"The new facility will allow us to greatly expand our auto and diesel technology programs," Odessa College President Gregory
Williams told Fixed Ops Journal. "It is going to
be outstanding."
Sewell Family of Cos. operates four dealerships and has Ford, Lincoln, Chevrolet, Buick,

GMC, Toyota and BMW
franchises. Another branch
of the family owns Sewell
Automotive Cos. in Dallas.
Collin Sewell, president
of Sewell Family of Cos.,
says the donation of the
7.5-acre property and
building amounts to a $3
Sewell:
million gift. Odessa College
Giving "gift of
will spend $4 million on
knowledge"
renovations, he says. The
donation includes some service equipment,
tools and supplies at the current dealership.
The new Ford-Lincoln dealership in Odessa is
to open in the spring, Sewell says. The college
plans a 2019 opening for Sewell Auto Tech.
While the local community will benefit from

the new operation, the Sewell group will gain access to a source of qualified service technicians.
During the 20 years Collin Sewell has
worked in the family business, he says, "We
have always had a shortage of technicians."
The Sewell Auto Tech motto - "Learn, Earn,
Return" - reflects the thinking behind the
donation. It will be emblazoned on the renovated building, Sewell says.
"We decided the best use of this facility
would be to have the opportunity to teach and
develop techs for our industry and the [oil and
natural gas] industries we service," he adds.
Sewell says he envisions his master techs
teaching at Sewell Auto Tech after they retire
from one of his dealerships.
"They can pass on the gift of knowledge," he
says. 

DECEMBER 2017

PAGE 27



Table of Contents for the Digital Edition of Fixed Ops Journal - December 2017

Fixed Ops Journal - December 2017
Contents
Editor’s Letter
Service Counter
Legal Lane
Big verdict
Ho-ho-ho
Battery charge
Price is right
Tomorrow’s techs
Selling accessories
SEMA dreams
To the rescue
Profit Builder
Richard Truett
On the line
Letters
Real time
Feedback
After hours
Efficiency expert
Longer lasting
Shop Talk
Five Minutes With
Fixed in Time
Fixed Ops Journal - December 2017 - Intro
Fixed Ops Journal - December 2017 - Fixed Ops Journal - December 2017
Fixed Ops Journal - December 2017 - Cover2
Fixed Ops Journal - December 2017 - Contents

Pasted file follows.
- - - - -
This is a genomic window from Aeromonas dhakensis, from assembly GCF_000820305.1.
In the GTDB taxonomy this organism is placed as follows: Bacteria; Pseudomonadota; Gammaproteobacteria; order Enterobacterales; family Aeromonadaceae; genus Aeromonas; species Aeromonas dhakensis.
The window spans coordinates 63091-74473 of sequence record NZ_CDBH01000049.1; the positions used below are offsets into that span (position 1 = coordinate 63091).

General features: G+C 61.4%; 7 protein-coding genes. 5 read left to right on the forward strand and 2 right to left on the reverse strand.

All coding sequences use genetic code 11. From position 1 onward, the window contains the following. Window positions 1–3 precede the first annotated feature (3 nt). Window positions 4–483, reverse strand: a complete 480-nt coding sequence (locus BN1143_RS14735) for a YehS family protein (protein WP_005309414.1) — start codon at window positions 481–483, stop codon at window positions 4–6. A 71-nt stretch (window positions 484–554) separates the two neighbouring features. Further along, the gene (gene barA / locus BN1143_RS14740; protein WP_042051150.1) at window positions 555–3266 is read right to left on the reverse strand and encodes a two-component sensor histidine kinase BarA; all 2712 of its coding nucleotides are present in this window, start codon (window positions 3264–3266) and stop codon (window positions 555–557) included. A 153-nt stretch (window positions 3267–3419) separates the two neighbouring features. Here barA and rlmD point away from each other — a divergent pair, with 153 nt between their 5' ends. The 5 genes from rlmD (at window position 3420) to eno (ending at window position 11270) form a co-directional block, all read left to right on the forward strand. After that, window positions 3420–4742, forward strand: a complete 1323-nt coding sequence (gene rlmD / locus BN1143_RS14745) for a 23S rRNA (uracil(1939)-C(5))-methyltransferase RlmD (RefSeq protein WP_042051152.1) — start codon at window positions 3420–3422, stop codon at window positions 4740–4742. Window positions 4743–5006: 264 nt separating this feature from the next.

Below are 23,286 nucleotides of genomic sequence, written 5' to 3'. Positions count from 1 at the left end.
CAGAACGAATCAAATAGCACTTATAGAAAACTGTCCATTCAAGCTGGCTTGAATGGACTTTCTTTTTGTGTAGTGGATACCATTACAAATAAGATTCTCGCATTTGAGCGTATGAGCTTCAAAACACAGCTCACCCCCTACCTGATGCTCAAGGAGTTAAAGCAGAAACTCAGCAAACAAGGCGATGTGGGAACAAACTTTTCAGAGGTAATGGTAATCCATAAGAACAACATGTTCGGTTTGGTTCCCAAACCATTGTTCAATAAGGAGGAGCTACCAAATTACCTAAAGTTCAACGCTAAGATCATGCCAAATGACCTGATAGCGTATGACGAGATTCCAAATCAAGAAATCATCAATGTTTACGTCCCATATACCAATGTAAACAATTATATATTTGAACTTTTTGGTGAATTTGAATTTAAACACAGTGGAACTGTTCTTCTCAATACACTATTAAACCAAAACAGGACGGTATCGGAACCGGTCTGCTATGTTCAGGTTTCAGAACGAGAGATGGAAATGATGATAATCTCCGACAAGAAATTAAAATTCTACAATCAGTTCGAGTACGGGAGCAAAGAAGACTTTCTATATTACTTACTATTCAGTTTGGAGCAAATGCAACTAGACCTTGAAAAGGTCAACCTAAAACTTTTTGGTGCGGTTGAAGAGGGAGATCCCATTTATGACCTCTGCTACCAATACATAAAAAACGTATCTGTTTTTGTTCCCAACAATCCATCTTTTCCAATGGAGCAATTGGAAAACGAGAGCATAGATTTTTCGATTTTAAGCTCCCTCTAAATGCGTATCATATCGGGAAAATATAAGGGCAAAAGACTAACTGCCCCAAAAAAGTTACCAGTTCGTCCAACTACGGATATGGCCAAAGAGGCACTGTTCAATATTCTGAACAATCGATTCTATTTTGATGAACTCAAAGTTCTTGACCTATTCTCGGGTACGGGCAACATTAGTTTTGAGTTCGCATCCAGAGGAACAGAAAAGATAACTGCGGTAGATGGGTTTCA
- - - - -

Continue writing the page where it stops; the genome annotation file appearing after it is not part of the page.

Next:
Fixed Ops Journal - December 2017 - Editor’s Letter
Fixed Ops Journal - December 2017 - 5
Fixed Ops Journal - December 2017 - Service Counter
Fixed Ops Journal - December 2017 - 7
Fixed Ops Journal - December 2017 - Legal Lane
Fixed Ops Journal - December 2017 - Big verdict
Fixed Ops Journal - December 2017 - 10
Fixed Ops Journal - December 2017 - 11
Fixed Ops Journal - December 2017 - Ho-ho-ho
Fixed Ops Journal - December 2017 - 13
Fixed Ops Journal - December 2017 - Battery charge
Fixed Ops Journal - December 2017 - 15
Fixed Ops Journal - December 2017 - 16
Fixed Ops Journal - December 2017 - 17
Fixed Ops Journal - December 2017 - 18
Fixed Ops Journal - December 2017 - 19
Fixed Ops Journal - December 2017 - 20
Fixed Ops Journal - December 2017 - 21
Fixed Ops Journal - December 2017 - Price is right
Fixed Ops Journal - December 2017 - 23
Fixed Ops Journal - December 2017 - Tomorrow’s techs
Fixed Ops Journal - December 2017 - 25
Fixed Ops Journal - December 2017 - 26
Fixed Ops Journal - December 2017 - 27
Fixed Ops Journal - December 2017 - Selling accessories
Fixed Ops Journal - December 2017 - 29
Fixed Ops Journal - December 2017 - SEMA dreams
Fixed Ops Journal - December 2017 - 31
Fixed Ops Journal - December 2017 - To the rescue
Fixed Ops Journal - December 2017 - 33
Fixed Ops Journal - December 2017 - Profit Builder
Fixed Ops Journal - December 2017 - Richard Truett
Fixed Ops Journal - December 2017 - On the line
Fixed Ops Journal - December 2017 - Letters
Fixed Ops Journal - December 2017 - Real time
Fixed Ops Journal - December 2017 - 39
Fixed Ops Journal - December 2017 - Feedback
Fixed Ops Journal - December 2017 - After hours
Fixed Ops Journal - December 2017 - Efficiency expert
Fixed Ops Journal - December 2017 - Longer lasting
Fixed Ops Journal - December 2017 - Shop Talk
Fixed Ops Journal - December 2017 - Five Minutes With
Fixed Ops Journal - December 2017 - Fixed in Time
Fixed Ops Journal - December 2017 - Cover3
Fixed Ops Journal - December 2017 - Cover4